Canadian doctors say it is inappropriate for them to prescribe marijuana

BMJ 2012; 345 doi: (Published 21 December 2012) Cite this as: BMJ 2012;345:e8623
  1. Charlotte Santry
  1. 1Toronto

Canadian doctors have rejected plans to allow them to write marijuana “prescriptions” and provide the drug directly to patients.

The federal government proposes transferring the responsibility for prescribing marijuana from the public health agency Health Canada to individual doctors in March 2014. But medical associations have warned that the proposals could have adverse consequences for doctors and patients.

The Federation of Medical Regulatory Authorities of Canada and the Canadian Medical Association have voiced their concerns in a letter to the health minister, Leona Aglukkaq.

It states, “At present, given the lack of scientific-based evidence of the product, there is insufficient information on correct dosage, specifics of patient monitoring and measures of efficacy, possible side effects and interaction with other medications or pre-existing conditions.”

The federation’s president, Heidi Oetter, told the BMJ, “Physicians who refuse approval, and by extension their families, could be in some danger.” There have been cases of threats against doctors who refused to approve access, said the federation.

Canada became the first country to introduce a formal regulatory system for medical marijuana in 2001, after a Supreme Court ruling.

Under the Marihuana Medical Access Regulations, some patients with conditions such as severe arthritis, AIDS, cancer, epilepsy, and spinal cord injuries can grow their own marijuana or buy it from the federal health department, Health Canada.

To do so they must ask their doctor to sign a form which describes the patient’s symptoms and specifies the amount of marijuana that the patient intends to use.

In some cases this is then sent to a specialist for approval. Authorisation is granted by Health Canada, which also provides the marijuana through a single producer and distributer.

But the government department no longer wants a role in approving access to or providing medical marijuana, which it says should now be treated “as much as possible like any other narcotic used for medical purposes.”

Under proposals out for consultation, authorised doctors and potentially nurse practitioners would be able to sign “a medical document similar to a prescription” for patients to take to a licensed independent supplier of marijuana, which could be the clinician. Doctors would no longer have to declare that they were aware that dried marijuana was not covered by drug safety regulations or to state that conventional treatments have been ineffective.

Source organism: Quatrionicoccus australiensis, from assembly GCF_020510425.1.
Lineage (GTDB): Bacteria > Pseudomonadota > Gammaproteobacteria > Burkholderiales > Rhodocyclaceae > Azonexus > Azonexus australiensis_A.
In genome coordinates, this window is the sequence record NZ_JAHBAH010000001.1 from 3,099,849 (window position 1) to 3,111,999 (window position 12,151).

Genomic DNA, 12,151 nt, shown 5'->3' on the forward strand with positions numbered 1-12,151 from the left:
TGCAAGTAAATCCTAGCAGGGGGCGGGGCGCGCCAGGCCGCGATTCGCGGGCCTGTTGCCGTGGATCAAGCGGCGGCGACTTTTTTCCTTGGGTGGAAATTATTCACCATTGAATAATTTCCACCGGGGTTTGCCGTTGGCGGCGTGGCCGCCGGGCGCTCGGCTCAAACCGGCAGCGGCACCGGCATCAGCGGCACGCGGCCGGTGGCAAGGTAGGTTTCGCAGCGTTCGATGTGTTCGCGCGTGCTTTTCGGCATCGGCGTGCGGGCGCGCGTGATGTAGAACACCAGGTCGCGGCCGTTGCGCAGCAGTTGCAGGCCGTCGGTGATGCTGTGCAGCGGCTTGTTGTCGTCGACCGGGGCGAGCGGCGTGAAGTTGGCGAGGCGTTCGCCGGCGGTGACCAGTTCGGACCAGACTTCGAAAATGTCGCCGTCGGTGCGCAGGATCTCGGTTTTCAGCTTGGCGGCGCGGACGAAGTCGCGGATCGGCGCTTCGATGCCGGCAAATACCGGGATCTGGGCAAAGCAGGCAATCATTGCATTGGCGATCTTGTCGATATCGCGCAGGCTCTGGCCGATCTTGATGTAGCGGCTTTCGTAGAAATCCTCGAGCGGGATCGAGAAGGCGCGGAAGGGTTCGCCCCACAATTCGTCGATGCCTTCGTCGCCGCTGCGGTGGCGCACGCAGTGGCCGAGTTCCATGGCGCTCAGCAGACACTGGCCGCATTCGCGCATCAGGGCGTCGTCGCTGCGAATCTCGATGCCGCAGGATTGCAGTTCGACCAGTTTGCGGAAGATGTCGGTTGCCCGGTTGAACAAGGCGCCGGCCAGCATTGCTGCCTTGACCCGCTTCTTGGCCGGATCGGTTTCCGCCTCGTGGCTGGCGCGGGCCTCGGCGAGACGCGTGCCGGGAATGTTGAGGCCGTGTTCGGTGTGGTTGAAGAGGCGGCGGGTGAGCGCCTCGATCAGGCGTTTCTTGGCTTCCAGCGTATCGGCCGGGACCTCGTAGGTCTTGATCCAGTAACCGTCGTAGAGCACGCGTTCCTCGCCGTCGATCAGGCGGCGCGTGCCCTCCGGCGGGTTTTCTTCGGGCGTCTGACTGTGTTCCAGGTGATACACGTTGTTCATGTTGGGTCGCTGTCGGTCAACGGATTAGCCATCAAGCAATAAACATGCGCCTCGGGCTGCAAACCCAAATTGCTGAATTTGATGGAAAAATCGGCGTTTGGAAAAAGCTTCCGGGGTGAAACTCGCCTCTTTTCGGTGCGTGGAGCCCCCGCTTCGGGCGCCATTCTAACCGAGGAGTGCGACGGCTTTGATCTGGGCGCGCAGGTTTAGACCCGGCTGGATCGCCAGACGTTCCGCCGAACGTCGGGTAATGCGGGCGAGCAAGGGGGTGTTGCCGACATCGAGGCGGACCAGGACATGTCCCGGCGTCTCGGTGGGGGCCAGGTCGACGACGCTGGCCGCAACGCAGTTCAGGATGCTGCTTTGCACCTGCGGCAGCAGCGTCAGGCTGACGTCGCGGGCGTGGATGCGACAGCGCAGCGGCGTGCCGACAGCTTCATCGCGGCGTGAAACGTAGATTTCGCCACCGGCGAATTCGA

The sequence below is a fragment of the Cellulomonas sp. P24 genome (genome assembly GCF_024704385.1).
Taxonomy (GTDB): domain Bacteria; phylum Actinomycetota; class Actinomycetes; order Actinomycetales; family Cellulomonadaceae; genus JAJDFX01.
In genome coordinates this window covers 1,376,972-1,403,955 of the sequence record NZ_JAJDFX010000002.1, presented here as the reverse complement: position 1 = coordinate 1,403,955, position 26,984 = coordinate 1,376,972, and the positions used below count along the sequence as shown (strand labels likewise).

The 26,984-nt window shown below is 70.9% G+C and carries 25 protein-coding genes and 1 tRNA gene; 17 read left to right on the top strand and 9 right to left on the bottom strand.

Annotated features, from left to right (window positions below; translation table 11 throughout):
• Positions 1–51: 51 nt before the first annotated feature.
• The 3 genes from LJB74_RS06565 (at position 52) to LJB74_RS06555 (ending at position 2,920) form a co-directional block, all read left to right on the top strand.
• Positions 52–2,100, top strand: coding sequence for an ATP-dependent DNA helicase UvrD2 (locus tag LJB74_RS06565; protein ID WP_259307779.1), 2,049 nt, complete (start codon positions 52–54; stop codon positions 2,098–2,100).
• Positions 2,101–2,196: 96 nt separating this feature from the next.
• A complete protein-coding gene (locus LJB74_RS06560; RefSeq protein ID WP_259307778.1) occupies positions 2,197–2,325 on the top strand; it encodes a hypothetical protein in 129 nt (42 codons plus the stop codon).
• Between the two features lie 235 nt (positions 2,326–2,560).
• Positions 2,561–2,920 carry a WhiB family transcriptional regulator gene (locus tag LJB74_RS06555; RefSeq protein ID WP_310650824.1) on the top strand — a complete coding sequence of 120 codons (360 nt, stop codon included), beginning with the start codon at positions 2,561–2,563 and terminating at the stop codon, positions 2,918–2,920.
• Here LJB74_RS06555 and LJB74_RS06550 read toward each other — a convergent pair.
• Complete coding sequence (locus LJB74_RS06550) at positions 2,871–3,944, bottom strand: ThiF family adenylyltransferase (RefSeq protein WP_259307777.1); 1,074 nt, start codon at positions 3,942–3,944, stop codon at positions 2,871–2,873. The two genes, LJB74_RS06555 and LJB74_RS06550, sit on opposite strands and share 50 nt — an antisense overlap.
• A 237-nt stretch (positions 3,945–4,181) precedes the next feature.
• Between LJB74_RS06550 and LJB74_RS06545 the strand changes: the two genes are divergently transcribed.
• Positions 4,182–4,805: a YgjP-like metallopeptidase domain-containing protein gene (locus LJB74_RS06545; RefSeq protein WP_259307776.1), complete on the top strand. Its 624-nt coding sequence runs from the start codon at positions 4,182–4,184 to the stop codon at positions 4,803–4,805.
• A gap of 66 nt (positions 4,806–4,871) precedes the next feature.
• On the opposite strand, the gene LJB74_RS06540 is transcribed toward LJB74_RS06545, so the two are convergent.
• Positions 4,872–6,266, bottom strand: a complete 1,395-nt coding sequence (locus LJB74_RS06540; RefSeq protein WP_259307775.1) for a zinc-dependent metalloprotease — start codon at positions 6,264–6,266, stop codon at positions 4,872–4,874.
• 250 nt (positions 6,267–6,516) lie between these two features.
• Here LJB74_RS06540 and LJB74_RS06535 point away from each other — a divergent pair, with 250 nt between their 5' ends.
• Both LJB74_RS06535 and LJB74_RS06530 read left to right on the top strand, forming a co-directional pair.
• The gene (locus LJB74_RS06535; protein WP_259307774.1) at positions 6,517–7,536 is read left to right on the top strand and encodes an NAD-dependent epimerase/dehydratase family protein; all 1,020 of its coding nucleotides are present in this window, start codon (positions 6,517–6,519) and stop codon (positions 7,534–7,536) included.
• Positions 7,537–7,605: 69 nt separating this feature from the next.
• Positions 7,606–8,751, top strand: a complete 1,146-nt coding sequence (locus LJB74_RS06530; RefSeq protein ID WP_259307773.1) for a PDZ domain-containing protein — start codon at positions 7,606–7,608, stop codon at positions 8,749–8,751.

Aglukkaq said that the changes would remove “red tape” and reduce the risk of fires caused by marijuana cultivation in people’s homes.

But the federation has argued that the lack of clinical evidence made it “inappropriate” to make doctors the sole “gatekeeper” to the drug. The Canadian Medical Association said in a statement this week that the government was “dumping” its responsibilities on to doctors.

The association’s president, Anna Reid, said that expanding the role of doctors in providing access to and asking them to write “prescriptions” for a drug that had not been clinically tested would “fly in the face of a physician’s training and ethics.”

Canada has around 22 000 registered users of medicinal marijuana. However, many doctors refuse to approve it.

Rade Kovacevic, president of the Canadian Association of Medical Cannabis Dispensaries, said that doctors in urban areas were more sympathetic than those in rural areas, creating inequalities.

The impact assessment of the new proposals said that the number of registered users of medicinal marijuana would be 30% lower by 2024 than would have been the case had the proposals remained unchanged. A Health Canada spokeswoman said that this was because the subsidised price of medicinal marijuana is predicted to rise from the current $C5 (£3; €3.8; $US5) a gram to $8.80, and thus some users would grow plants illegally or choose different treatment options.

The spokeswoman added that doctors’ responsibilities over “what to prescribe their patient” had not changed. An expert advisory committee would provide advice to support informed decision making.


Cite this as: BMJ 2012;345:e8623